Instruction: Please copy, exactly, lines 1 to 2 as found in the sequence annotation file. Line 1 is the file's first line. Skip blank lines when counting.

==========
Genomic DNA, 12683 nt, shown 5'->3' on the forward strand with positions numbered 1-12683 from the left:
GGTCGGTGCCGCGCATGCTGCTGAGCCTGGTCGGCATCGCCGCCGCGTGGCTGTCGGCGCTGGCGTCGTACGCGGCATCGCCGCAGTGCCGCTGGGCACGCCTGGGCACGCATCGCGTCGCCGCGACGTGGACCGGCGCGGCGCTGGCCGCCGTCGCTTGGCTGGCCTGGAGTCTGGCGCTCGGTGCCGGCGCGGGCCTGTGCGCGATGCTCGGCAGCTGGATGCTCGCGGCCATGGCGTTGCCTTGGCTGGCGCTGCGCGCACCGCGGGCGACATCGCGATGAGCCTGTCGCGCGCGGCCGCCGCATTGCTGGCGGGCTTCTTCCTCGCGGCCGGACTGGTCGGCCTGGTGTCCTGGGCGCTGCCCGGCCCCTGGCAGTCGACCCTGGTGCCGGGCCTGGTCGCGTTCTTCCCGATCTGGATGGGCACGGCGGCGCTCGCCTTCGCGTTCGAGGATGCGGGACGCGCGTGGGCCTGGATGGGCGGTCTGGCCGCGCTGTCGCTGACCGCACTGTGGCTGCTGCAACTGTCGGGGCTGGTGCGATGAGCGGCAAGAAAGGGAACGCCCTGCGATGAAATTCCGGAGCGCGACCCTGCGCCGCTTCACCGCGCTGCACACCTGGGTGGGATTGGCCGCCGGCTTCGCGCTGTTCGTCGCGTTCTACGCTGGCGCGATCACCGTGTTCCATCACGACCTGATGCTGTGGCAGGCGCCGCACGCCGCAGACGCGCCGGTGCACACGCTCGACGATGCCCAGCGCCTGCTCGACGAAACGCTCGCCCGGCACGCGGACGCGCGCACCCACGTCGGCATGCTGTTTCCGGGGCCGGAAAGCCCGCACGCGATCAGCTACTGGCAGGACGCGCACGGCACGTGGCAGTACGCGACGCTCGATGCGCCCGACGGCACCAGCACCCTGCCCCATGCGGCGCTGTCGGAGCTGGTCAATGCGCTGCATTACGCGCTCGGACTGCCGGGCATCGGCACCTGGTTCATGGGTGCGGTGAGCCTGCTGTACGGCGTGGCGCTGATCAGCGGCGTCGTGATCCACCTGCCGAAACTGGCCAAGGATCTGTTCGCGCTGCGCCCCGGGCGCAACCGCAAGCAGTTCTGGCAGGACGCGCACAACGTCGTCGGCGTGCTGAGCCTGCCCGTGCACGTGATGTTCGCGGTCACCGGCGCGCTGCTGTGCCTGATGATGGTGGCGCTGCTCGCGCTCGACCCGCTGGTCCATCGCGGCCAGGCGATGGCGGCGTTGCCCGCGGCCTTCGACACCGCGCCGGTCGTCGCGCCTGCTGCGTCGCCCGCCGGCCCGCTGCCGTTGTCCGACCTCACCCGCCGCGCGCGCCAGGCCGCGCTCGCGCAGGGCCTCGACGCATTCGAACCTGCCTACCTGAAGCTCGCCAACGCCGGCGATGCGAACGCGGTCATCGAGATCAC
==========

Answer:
Genomic DNA, 12683 nt, shown 5'->3' on the forward strand with positions numbered 1-12683 from the left:
GGTCGGTGCCGCGCATGCTGCTGAGCCTGGTCGGCATCGCCGCCGCGTGGCTGTCGGCGCTGGCGTCGTACGCGGCATCGCCGCAGTGCCGCTGGGCACGCCTGGGCACGCATCGCGTCGCCGCGACGTGGACCGGCGCGGCGCTGGCCGCCGTCGCTTGGCTGGCCTGGAGTCTGGCGCTCGGTGCCGGCGCGGGCCTGTGCGCGATGCTCGGCAGCTGGATGCTCGCGGCCATGGCGTTGCCTTGGCTGGCGCTGCGCGCACCGCGGGCGACATCGCGATGAGCCTGTCGCGCGCGGCCGCCGCATTGCTGGCGGGCTTCTTCCTCGCGGCCGGACTGGTCGGCCTGGTGTCCTGGGCGCTGCCCGGCCCCTGGCAGTCGACCCTGGTGCCGGGCCTGGTCGCGTTCTTCCCGATCTGGATGGGCACGGCGGCGCTCGCCTTCGCGTTCGAGGATGCGGGACGCGCGTGGGCCTGGATGGGCGGTCTGGCCGCGCTGTCGCTGACCGCACTGTGGCTGCTGCAACTGTCGGGGCTGGTGCGATGAGCGGCAAGAAAGGGAACGCCCTGCGATGAAATTCCGGAGCGCGACCCTGCGCCGCTTCACCGCGCTGCACACCTGGGTGGGATTGGCCGCCGGCTTCGCGCTGTTCGTCGCGTTCTACGCTGGCGCGATCACCGTGTTCCATCACGACCTGATGCTGTGGCAGGCGCCGCACGCCGCAGACGCGCCGGTGCACACGCTCGACGATGCCCAGCGCCTGCTCGACGAAACGCTCGCCCGGCACGCGGACGCGCGCACCCACGTCGGCATGCTGTTTCCGGGGCCGGAAAGCCCGCACGCGATCAGCTACTGGCAGGACGCGCACGGCACGTGGCAGTACGCGACGCTCGATGCGCCCGACGGCACCAGCACCCTGCCCCATGCGGCGCTGTCGGAGCTGGTCAATGCGCTGCATTACGCGCTCGGACTGCCGGGCATCGGCACCTGGTTCATGGGTGCGGTGAGCCTGCTGTACGGCGTGGCGCTGATCAGCGGCGTCGTGATCCACCTGCCGAAACTGGCCAAGGATCTGTTCGCGCTGCGCCCCGGGCGCAACCGCAAGCAGTTCTGGCAGGACGCGCACAACGTCGTCGGCGTGCTGAGCCTGCCCGTGCACGTGATGTTCGCGGTCACCGGCGCGCTGCTGTGCCTGATGATGGTGGCGCTGCTCGCGCTCGACCCGCTGGTCCATCGCGGCCAGGCGATGGCGGCGTTGCCCGCGGCCTTCGACACCGCGCCGGTCGTCGCGCCTGCTGCGTCGCCCGCCGGCCCGCTGCCGTTGTCCGACCTCACCCGCCGCGCGCGCCAGGCCGCGCTCGCGCAGGGCCTCGACGCATTCGAACCTGCCTACCTGAAGCTCGCCAACGCCGGCGATGCGAACGCGGTCATCGAGATCAC